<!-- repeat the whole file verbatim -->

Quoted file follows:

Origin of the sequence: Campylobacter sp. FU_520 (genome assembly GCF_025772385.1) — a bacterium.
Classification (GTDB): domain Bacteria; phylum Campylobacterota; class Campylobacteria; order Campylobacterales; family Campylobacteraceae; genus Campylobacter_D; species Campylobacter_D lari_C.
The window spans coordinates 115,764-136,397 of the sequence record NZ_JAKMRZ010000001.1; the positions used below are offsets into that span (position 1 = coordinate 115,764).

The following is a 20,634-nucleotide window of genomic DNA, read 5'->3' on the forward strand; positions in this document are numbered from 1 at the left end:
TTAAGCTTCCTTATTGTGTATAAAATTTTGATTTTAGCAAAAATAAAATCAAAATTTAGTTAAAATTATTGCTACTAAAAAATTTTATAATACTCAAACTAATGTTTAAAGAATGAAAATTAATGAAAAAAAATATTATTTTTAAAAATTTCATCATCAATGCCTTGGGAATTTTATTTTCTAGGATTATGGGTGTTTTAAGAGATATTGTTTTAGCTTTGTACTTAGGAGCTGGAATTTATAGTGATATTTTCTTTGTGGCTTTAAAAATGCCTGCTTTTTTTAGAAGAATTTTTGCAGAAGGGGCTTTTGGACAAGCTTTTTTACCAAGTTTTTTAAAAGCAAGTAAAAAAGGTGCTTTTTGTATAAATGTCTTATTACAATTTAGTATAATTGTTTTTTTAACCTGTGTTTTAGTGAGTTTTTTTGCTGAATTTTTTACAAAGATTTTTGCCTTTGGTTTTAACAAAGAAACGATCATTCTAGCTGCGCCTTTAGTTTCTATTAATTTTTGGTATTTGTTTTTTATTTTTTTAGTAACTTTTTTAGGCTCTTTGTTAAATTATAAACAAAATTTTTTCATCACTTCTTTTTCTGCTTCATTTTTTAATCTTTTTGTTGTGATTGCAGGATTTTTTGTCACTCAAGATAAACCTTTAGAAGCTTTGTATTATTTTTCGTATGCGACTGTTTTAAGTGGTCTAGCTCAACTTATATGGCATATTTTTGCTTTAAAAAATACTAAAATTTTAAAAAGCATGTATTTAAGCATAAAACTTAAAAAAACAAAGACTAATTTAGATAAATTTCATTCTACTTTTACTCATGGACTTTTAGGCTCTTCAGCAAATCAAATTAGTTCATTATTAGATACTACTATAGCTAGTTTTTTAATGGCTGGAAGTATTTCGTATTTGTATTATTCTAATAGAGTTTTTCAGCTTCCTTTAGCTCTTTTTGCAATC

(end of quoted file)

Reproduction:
Origin of the sequence: Campylobacter sp. FU_520 (genome assembly GCF_025772385.1) — a bacterium.
Classification (GTDB): domain Bacteria; phylum Campylobacterota; class Campylobacteria; order Campylobacterales; family Campylobacteraceae; genus Campylobacter_D; species Campylobacter_D lari_C.
The window spans coordinates 115,764-136,397 of the sequence record NZ_JAKMRZ010000001.1; the positions used below are offsets into that span (position 1 = coordinate 115,764).

The following is a 20,634-nucleotide window of genomic DNA, read 5'->3' on the forward strand; positions in this document are numbered from 1 at the left end:
TTAAGCTTCCTTATTGTGTATAAAATTTTGATTTTAGCAAAAATAAAATCAAAATTTAGTTAAAATTATTGCTACTAAAAAATTTTATAATACTCAAACTAATGTTTAAAGAATGAAAATTAATGAAAAAAAATATTATTTTTAAAAATTTCATCATCAATGCCTTGGGAATTTTATTTTCTAGGATTATGGGTGTTTTAAGAGATATTGTTTTAGCTTTGTACTTAGGAGCTGGAATTTATAGTGATATTTTCTTTGTGGCTTTAAAAATGCCTGCTTTTTTTAGAAGAATTTTTGCAGAAGGGGCTTTTGGACAAGCTTTTTTACCAAGTTTTTTAAAAGCAAGTAAAAAAGGTGCTTTTTGTATAAATGTCTTATTACAATTTAGTATAATTGTTTTTTTAACCTGTGTTTTAGTGAGTTTTTTTGCTGAATTTTTTACAAAGATTTTTGCCTTTGGTTTTAACAAAGAAACGATCATTCTAGCTGCGCCTTTAGTTTCTATTAATTTTTGGTATTTGTTTTTTATTTTTTTAGTAACTTTTTTAGGCTCTTTGTTAAATTATAAACAAAATTTTTTCATCACTTCTTTTTCTGCTTCATTTTTTAATCTTTTTGTTGTGATTGCAGGATTTTTTGTCACTCAAGATAAACCTTTAGAAGCTTTGTATTATTTTTCGTATGCGACTGTTTTAAGTGGTCTAGCTCAACTTATATGGCATATTTTTGCTTTAAAAAATACTAAAATTTTAAAAAGCATGTATTTAAGCATAAAACTTAAAAAAACAAAGACTAATTTAGATAAATTTCATTCTACTTTTACTCATGGACTTTTAGGCTCTTCAGCAAATCAAATTAGTTCATTATTAGATACTACTATAGCTAGTTTTTTAATGGCTGGAAGTATTTCGTATTTGTATTATTCTAATAGAGTTTTTCAGCTTCCTTTAGCTCTTTTTGCAATC